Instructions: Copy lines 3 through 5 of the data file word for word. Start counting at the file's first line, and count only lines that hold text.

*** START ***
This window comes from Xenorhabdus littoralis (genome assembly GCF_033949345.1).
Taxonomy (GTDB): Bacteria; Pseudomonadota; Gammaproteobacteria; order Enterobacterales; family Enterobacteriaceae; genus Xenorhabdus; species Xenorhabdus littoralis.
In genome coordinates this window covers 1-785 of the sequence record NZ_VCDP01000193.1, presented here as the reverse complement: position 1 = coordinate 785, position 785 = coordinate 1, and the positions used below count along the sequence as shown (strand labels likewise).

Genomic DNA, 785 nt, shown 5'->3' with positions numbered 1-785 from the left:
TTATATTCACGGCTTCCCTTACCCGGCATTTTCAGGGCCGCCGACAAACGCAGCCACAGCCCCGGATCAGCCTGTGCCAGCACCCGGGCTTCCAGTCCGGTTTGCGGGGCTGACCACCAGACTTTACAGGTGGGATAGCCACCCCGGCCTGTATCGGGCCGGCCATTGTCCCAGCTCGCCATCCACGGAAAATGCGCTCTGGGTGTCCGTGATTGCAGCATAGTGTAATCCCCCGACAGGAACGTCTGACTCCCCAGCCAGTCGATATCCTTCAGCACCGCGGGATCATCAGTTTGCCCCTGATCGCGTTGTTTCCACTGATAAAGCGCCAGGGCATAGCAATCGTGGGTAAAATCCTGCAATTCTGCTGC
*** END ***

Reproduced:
In genome coordinates this window covers 1-785 of the sequence record NZ_VCDP01000193.1, presented here as the reverse complement: position 1 = coordinate 785, position 785 = coordinate 1, and the positions used below count along the sequence as shown (strand labels likewise).

Genomic DNA, 785 nt, shown 5'->3' with positions numbered 1-785 from the left:
TTATATTCACGGCTTCCCTTACCCGGCATTTTCAGGGCCGCCGACAAACGCAGCCACAGCCCCGGATCAGCCTGTGCCAGCACCCGGGCTTCCAGTCCGGTTTGCGGGGCTGACCACCAGACTTTACAGGTGGGATAGCCACCCCGGCCTGTATCGGGCCGGCCATTGTCCCAGCTCGCCATCCACGGAAAATGCGCTCTGGGTGTCCGTGATTGCAGCATAGTGTAATCCCCCGACAGGAACGTCTGACTCCCCAGCCAGTCGATATCCTTCAGCACCGCGGGATCATCAGTTTGCCCCTGATCGCGTTGTTTCCACTGATAAAGCGCCAGGGCATAGCAATCGTGGGTAAAATCCTGCAATTCTGCTGC